Being Content with a Mud House


Mawlānā Sayyid Aṣghar Ḥusain was a role model in terms of discharging his duties and being considerate towards his relatives, friends and neighbours. His house was made of mud, which needed reinforcement every year. While doing so he had to take all of his household items. On one occasion Muftī Muḥammad Shafīʿ told him that he was going through to too much hassle and expense every year and instead of strengthening the house every year he could have had a proper cement house built with the money. He did not dismiss his idea outright, as he appreciated it as a sincere suggestion. Nonetheless, he asked, “Do you imagine I have grown so old without ever having thought of this?” He briefly explained how he could easily save on this expenditure, and within five years have a proper house built instead. However, after a silence, he added that his neighbours, also, have mud houses, and he did not want something for himself that would be a constant reminder to them of their less fortunate financial circumstance.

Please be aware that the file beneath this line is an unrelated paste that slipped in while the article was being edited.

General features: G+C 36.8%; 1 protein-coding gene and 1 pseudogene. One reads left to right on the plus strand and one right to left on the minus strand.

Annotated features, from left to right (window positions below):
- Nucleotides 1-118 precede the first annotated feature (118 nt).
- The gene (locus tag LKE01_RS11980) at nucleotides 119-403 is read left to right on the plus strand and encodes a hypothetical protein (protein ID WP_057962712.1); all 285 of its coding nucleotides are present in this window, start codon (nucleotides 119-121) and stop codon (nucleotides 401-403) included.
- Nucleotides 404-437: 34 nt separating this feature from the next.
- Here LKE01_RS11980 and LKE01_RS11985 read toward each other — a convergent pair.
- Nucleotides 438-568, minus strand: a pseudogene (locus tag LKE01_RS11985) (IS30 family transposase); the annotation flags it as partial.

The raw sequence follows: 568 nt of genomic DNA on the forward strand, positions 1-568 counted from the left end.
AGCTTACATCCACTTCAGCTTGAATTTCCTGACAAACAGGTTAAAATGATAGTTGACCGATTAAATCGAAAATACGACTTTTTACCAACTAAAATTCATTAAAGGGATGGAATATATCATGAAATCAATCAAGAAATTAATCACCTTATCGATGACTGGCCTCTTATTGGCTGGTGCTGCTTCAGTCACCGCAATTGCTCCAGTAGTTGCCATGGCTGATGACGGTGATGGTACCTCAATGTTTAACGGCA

It was then I realised the exceptional refinement of his moral sensibilities. The motives behind the action of such individuals are rarely the most obvious ones. One can only imagine the deep concern that Miyan Sahib had for his neighbours and the poor. He continued living in the same mud house, and it was only when his neighbours built cement houses, did he also build one.

He was undoubtedly a glowing reminder of the early Muslims. It is recorded in the history books that once, during Caliph Umar’s reign, the price of ghee (clarified butter) went up. Umar announced that he would have ghee only when the common people of Madina could afford it. This is the standard of conduct that was reflected in Miyān Sahib’s (Mawlānā Sayyid Aṣghar Ḥusain) behaviour throughout his life; a life brimming with selflessness, empathy and consideration for the feelings of others. (Akābire Deoband Kyā Thai)

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